Arbitration is a form of alternative dispute resolution in which the parties agree to resolve their case outside of a traditional courtroom by going before an arbitrator who will hear the dispute and issue a binding decision. In most cases arbitration is quicker and less financially costly than litigation, and the proceedings can be kept private. More and more, businesses are choosing to include arbitration agreements within their contracts in order to take advantage of the many benefits.
September 2018 ushered in a conflicting validity interpretation of “anti-assignment of benefits” provisions in homeowners’ insurance policies between Florida’s Fourth and Fifth District Courts of Appeals. In 2017, Florida’s Fifth District held that clauses prohibiting the assignment of benefits post-lost without the consent of all insureds and the mortgagee are invalid on the grounds of public policy. (Security First Insurance Co. v. Florida Office or Insurance Regulation, 232 So. 3d 1157 (Fla. 5th DCA 2017).). In September 2018, however, the Fourth District disagreed with its sister court by holding that such consent requirements are, in fact, enforceable based on parties’ freedom to contract with one another, and the legislature is the more appropriate venue for determining issues of public policy. (Restoration 1 of Port St. Luce v. Ark Royal Insurance Company, No. 4D17-1113 (Fla. 4th DCA 2018).).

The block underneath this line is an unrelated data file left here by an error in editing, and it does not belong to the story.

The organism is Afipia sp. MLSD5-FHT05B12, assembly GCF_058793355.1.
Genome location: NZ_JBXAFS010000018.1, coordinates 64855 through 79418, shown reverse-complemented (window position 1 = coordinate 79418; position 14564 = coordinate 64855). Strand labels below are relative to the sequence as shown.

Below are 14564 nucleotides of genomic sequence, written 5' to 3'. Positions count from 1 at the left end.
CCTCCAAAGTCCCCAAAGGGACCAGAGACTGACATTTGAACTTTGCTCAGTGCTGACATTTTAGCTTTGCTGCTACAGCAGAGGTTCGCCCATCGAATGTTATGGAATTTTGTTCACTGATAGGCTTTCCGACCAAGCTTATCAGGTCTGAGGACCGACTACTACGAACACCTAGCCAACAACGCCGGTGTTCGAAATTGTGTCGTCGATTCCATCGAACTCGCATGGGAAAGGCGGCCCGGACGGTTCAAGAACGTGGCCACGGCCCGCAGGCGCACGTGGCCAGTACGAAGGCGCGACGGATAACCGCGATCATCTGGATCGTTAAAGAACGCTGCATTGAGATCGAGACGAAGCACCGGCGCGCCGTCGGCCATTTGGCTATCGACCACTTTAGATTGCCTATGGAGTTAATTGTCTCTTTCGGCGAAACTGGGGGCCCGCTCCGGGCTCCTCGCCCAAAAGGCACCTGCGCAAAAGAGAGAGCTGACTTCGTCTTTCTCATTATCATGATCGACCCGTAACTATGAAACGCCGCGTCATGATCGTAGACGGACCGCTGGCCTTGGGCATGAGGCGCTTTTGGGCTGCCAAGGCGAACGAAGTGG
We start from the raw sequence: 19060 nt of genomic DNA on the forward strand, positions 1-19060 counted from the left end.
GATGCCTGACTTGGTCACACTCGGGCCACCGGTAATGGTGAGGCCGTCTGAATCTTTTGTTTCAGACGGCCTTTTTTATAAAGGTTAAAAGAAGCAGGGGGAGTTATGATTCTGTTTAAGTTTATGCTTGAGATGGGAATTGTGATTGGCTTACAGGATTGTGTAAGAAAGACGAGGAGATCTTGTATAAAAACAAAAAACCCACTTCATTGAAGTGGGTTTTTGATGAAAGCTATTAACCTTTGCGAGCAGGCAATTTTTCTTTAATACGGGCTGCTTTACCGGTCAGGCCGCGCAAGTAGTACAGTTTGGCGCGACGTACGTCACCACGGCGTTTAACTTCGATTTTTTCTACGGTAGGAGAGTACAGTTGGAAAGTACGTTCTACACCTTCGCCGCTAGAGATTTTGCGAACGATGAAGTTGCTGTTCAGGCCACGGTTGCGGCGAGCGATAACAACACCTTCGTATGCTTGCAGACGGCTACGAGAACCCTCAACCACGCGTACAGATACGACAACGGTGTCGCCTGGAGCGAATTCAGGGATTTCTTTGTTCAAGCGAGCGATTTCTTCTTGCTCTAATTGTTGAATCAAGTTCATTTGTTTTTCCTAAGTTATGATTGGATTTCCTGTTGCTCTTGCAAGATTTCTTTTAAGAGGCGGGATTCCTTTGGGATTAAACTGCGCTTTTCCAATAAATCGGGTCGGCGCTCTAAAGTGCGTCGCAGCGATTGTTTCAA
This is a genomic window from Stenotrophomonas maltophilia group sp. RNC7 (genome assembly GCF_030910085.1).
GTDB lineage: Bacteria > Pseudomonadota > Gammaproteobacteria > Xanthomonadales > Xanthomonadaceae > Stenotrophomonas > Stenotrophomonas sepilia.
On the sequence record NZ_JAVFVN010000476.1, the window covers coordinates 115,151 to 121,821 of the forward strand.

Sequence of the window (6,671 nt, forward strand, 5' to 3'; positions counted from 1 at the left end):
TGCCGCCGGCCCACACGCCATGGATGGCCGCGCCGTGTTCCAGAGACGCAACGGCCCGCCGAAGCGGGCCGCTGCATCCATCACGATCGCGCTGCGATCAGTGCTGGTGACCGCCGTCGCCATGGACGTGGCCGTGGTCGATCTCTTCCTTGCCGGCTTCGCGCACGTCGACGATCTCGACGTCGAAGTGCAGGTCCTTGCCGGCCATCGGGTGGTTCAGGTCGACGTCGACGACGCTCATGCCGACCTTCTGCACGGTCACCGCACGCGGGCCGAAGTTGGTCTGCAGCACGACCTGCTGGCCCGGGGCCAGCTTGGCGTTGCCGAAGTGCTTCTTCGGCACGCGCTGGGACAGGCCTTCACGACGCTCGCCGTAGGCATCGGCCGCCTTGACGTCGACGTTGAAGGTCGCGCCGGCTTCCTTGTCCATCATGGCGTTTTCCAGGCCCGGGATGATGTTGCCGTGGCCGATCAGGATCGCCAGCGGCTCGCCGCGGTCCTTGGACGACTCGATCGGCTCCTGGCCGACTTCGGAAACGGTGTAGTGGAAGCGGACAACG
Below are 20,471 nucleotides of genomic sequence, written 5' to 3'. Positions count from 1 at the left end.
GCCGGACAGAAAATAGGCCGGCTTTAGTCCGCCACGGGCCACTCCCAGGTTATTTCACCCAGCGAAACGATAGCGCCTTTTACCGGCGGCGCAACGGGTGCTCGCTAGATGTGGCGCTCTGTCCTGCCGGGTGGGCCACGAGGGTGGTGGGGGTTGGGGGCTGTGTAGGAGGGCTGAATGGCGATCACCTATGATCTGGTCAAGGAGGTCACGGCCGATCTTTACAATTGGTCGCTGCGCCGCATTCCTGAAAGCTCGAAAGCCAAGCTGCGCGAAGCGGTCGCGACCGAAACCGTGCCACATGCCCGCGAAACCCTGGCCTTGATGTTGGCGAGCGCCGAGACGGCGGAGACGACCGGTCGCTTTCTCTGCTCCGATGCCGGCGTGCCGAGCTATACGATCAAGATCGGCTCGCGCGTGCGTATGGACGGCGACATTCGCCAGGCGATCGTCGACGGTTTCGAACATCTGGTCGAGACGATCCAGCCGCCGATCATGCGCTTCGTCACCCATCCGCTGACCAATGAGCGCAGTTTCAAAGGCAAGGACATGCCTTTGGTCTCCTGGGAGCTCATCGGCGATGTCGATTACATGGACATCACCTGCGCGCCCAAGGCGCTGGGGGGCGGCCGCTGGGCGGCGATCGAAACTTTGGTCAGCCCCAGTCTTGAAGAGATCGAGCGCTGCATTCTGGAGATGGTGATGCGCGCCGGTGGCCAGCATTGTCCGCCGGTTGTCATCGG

In a 4-3 decision, the Florida Supreme Court settled the ongoing uncertainty regarding the Frye vs. Daubert expert evidence standard. The Court determined a 2013 legislative revision to the Florida Evidence Code was unconstitutional and infringed on the Court’s rule-making authority. The result is a clear statement of the so-called Frye standard as the governing analysis for admissibility.
Suzanne Harvey v. GEICO General Insurance Company, 43 Fla. L. Weekly S375a